8. "Product Information. Chloromycetin (chloramphenicol)." Parke-Davis (2002):
  9. American Medical Association, Division of Drugs and Toxicology "Drug evaluations annual 1994." Chicago, IL: American Medical Association; (1994):
  10. Doona M, Walsh JB "Use of chloramphenicol as topical eye medication: time to cry halt? bone marrow aplasia also occurs with ocular use." BMJ 310 (1995): 1217-8
View all 10 references
Major

Chloramphenicol (applies to chloramphenicol) renal/liver disease

Major Potential Hazard, High plausibility. Applicable conditions: Renal Dysfunction

Chloramphenicol is primarily inactivated by glucuronyl transferase in the liver and eliminated in the urine as both parent drug and metabolites. In adults with normal renal and hepatic function, only 5% to 15% of a dose of chloramphenicol is excreted unchanged by the kidney, but approximately 30% is excreted when chloramphenicol is administered intravenously as the sodium succinate ester. However, the fraction of drug excreted unchanged may be highly variable, especially in neonates and children. Therapy with chloramphenicol should be administered cautiously in patients with significantly impaired renal and/or hepatic function, since drug accumulation may occur in such patients. The dosage should be reduced based on the degree of impairment as well as plasma drug concentrations.

References

  1. Azzollini F, Gazzaniga A, Lodola E, Natangelo R "Elimination of chloramphenicol and thiamphenicol in subjects with cirrhosis of the liver." Int J Clin Pharmacol Ther Toxicol 6 (1972): 130-4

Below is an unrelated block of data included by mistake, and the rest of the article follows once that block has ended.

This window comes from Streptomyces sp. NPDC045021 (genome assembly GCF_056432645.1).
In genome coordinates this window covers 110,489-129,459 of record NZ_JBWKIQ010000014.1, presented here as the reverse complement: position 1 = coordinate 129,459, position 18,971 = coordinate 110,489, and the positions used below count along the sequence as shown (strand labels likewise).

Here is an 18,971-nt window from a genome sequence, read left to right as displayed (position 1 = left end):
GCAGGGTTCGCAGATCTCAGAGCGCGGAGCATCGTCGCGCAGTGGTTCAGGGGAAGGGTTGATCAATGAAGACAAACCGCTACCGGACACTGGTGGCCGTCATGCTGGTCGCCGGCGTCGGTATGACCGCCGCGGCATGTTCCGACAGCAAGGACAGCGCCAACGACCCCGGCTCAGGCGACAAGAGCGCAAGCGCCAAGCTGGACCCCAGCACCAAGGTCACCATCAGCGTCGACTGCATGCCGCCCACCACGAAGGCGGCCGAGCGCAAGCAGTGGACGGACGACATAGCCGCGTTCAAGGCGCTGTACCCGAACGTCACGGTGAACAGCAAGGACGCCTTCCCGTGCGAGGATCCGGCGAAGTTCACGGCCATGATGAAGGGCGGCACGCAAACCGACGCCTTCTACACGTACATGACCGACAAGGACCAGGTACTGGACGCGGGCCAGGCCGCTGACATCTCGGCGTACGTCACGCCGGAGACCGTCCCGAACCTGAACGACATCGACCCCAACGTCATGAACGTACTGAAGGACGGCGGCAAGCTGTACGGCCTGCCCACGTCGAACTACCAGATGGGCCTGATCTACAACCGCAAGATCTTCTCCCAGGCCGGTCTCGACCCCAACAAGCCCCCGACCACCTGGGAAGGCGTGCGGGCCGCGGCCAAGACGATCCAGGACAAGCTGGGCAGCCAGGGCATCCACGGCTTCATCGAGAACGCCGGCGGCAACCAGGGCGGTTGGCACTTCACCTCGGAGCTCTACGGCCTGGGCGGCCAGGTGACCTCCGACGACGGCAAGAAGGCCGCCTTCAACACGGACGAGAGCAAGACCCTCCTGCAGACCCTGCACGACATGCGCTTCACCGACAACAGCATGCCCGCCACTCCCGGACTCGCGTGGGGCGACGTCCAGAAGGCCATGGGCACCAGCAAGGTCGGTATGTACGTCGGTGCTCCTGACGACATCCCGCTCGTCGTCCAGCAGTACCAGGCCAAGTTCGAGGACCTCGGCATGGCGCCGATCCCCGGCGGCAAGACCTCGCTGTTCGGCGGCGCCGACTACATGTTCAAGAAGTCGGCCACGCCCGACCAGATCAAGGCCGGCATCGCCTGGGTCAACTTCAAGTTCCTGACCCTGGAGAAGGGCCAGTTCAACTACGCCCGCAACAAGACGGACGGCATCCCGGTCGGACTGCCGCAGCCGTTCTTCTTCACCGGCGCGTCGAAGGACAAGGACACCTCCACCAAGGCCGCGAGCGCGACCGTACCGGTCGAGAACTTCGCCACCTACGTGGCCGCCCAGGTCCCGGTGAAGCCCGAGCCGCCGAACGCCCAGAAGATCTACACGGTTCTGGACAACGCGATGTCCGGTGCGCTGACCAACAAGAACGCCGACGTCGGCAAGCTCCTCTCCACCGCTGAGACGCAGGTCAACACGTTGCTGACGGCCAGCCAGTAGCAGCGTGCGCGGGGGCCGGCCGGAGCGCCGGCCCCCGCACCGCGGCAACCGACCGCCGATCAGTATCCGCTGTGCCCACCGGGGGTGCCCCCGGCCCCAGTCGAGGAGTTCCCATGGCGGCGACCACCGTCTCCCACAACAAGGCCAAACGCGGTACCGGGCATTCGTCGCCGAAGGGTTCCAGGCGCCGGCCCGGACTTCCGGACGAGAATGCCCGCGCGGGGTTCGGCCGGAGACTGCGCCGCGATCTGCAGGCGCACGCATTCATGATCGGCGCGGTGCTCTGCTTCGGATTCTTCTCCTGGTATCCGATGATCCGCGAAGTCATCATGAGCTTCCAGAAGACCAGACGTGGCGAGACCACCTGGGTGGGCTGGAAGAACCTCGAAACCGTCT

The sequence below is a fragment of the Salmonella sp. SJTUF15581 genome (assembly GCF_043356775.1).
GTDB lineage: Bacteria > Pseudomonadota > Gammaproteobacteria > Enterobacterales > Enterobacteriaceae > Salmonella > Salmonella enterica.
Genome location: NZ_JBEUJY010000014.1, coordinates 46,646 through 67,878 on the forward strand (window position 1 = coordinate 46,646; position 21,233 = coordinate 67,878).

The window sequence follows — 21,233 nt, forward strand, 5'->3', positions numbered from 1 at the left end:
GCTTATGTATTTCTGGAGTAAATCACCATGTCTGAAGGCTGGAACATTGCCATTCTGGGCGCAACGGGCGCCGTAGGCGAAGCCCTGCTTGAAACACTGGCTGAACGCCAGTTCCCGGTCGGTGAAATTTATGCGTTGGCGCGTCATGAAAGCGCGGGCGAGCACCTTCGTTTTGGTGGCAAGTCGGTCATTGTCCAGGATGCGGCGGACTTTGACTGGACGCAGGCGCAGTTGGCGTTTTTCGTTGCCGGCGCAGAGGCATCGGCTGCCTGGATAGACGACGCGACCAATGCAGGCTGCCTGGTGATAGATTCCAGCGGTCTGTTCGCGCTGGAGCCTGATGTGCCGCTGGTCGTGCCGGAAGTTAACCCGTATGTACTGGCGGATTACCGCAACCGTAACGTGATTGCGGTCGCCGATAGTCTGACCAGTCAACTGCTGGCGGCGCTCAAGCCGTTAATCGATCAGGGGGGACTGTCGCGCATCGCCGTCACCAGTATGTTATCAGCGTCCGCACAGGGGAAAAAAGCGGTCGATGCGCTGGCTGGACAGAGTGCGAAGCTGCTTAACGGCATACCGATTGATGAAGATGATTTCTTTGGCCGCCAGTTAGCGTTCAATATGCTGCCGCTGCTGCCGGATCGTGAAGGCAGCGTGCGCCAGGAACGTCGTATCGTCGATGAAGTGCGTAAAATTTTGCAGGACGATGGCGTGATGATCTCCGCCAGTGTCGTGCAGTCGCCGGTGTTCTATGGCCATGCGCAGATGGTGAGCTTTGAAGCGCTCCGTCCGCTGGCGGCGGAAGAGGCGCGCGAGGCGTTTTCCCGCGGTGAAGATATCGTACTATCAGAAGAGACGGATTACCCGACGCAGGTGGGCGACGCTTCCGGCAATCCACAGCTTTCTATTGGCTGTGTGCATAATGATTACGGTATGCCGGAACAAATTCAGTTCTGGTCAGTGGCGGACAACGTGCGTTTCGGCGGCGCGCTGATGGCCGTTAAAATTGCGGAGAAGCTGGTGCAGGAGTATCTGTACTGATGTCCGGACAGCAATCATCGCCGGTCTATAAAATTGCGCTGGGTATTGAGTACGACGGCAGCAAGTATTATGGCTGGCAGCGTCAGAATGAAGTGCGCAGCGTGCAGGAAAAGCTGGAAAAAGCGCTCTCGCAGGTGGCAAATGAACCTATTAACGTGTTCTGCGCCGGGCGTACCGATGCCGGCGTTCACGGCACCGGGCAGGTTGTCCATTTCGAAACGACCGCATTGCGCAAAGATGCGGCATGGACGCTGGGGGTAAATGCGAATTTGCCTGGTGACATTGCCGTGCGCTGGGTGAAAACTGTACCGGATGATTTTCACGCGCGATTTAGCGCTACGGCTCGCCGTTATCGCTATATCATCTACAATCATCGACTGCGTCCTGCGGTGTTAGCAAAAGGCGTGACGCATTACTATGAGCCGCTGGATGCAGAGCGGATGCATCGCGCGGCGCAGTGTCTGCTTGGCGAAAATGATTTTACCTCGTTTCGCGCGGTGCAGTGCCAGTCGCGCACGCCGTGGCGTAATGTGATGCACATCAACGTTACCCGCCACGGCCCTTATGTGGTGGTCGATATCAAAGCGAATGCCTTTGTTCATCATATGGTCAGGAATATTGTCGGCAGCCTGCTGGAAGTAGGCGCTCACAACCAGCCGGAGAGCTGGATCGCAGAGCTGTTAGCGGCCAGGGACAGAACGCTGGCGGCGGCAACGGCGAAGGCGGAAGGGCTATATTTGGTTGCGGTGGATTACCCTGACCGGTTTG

2. Koup JR, Lau AH, Brodsky B, Slaughter RL "Chloramphenicol pharmacokinetics in hospitalized patients." Antimicrob Agents Chemother 15 (1979): 651-7
  3. Slaughter RL, Pieper JA, Cerra FB, et al. "Chloramphenicol sodium succinate kinetics in critically ill patients." Clin Pharmacol Ther 28 (1979): 69-77
  4. Nahata MC, Powell DA "Bioavailability and clearance of chloramphenicol after intravenous chloramphenicol succinate." Clin Pharmacol Ther 30 (1981): 368-72
  5. Narang AP, Dattta DV, Nath N, Mathur VS "Pharmacokinetic study of chloramphenicol in patients with liver disease." Eur J Clin Pharmacol 20 (1981): 479-83
  6. Burke JT, Wargin WA, Sheretz RJ, et al. "Pharmacokinetics of intravenous chloramphenicol sodium succinate in adult patients with normal renal and hepatic function." J Pharmacokinet Biopharm 10 (1982): 601-14
  7. "Product Information. Chloromycetin (chloramphenicol)." Parke-Davis (2002):
View all 7 references

Chloramphenicol drug interactions

There are 466 drug interactions with chloramphenicol.


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Drug Interaction Classification

These classifications are only a guideline. The relevance of a particular drug interaction to a specific individual is difficult to determine. Always consult your healthcare provider before starting or stopping any medication.
Major Highly clinically significant. Avoid combinations; the risk of the interaction outweighs the benefit.
Moderate Moderately clinically significant. Usually avoid combinations; use it only under special circumstances.
Minor Minimally clinically significant. Minimize risk; assess risk and consider an alternative drug, take steps to circumvent the interaction risk and/or institute a monitoring plan.
Unknown No interaction information available.

Further information

Always consult your healthcare provider to ensure the information displayed on this page applies to your personal circumstances.